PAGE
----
Do you know much about where you come from? Or who your ancestors were? Family History Month encourages us to find out about our past and with Hampshire Libraries you can start that journey, and for free!
Digital Resources – Find My Past
Using a Hampshire Library computer, which is completely free, you can access the family history online resource ‘Find My Past’. All you need to log onto a library computer is your library card number and PIN.
Hampshire Libraries Booklist
From the makers of the award-winning BBC series & Nick Barratt, the UK’s leading authority on family history, comes the definitive guide to researching your family’s roots & bringing your family history to life. Containing all you need to know whether you’re a beginner or more experienced researcher.
Tracing your ancestors in the National Archives
by Amanda Bevan
This guide continues to offer one of the best ways to explore people in the past through the holdings of The National Archives at Kew and the Family Records Centre in Islington. Aimed at researchers on all levels, this book fully explains the institution, the records and how to use them most effectively.
Beginning with her grandparents, Alison Light moves between the present and the past, in an extraordinary series of journeys over two centuries, across Britain and beyond. Epic in scope and deep in feeling, ‘Common People’ is a family history but also a new kind of public history, following the lives of the migrants who travelled the country looking for work. Original and eloquent, it is a timely rethinking of who the English were – but ultimately it reflects on history itself, and on our constant need to know who went before us and what we owe them.
Famous family trees
Written by Kari Hauge and illustrated by Vivien Mildenberger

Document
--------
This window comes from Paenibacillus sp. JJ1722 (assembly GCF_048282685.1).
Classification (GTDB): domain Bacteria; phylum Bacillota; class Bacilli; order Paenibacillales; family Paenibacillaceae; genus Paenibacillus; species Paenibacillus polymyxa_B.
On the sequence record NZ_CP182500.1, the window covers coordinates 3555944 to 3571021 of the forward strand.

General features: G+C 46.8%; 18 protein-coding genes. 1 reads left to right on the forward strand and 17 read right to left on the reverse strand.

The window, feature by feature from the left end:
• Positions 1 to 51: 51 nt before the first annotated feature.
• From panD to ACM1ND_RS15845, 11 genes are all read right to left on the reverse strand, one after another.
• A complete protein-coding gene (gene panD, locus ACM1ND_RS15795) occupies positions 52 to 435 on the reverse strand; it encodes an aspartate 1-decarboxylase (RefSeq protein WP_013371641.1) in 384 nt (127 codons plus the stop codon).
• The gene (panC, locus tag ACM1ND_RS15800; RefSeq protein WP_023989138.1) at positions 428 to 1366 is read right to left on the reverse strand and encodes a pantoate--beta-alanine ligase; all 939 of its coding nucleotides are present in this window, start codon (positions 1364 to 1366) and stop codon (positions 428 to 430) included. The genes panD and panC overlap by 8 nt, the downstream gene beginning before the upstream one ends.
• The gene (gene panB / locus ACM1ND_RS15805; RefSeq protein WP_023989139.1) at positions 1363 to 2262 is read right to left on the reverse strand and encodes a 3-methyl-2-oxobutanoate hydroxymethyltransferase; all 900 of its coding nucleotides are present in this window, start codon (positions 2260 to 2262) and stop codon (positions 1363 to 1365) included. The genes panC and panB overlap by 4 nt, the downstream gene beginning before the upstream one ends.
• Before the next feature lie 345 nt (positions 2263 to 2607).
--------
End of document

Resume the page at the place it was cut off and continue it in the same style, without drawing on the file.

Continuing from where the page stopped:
Children’s information book: 7 – 9 years
This title features a compendium of family trees featuring some of history’s most loved – and loathed – famous faces from history for the whole family to explore.
A dictionary of family history: the genealogists’ ABC
by Jonathan Scott
Part encyclopedia, part dictionary, part almanac. There are definitions, timelines and terminologies, details of archives and websites as well as advice on research methods and explanations of genealogical peculiarities and puzzles that would test the knowledge of even veteran researchers. Longer entries explaining the mechanics of the first census and other major sources and records rub shoulders with simple one-line definitions of obscure terms, useful addresses and signposts to little-known but rewarding corners of family, local and social history. This concise, clear and wide-ranging compendium of helpful, sometimes surprising information is a valuable reference tool for everyone in the field.
The Internet is revolutionizing family history research. Never before has it been so easy to research family history and to gain a better understanding of who we are and where we came from. But, as Chris Paton demonstrates in this practical guide, while the Internet is an enormous asset, it is also something to be wary of.
Family history: digging deeper
by Simon Fowler
This addition to any family historian’s library will take their research to the next level with clear advice and explanation of the processes involved from a crack team of Britain’s top genealogists. It also provides much information about the way in which our ancestors used to live and how this knowledge can help the researcher.
Tracing your ancestors’ lives: a guide to social history for family historians
by Barbara J. Starmans
|Tracing Your Ancestors’ Lives’ is not a comprehensive study of social history but instead an exploration of the various aspects of social history of particular interest to the family historian. It has been written to help researchers to go beyond the names, dates and places in their pedigree back to the time when their ancestors lived.|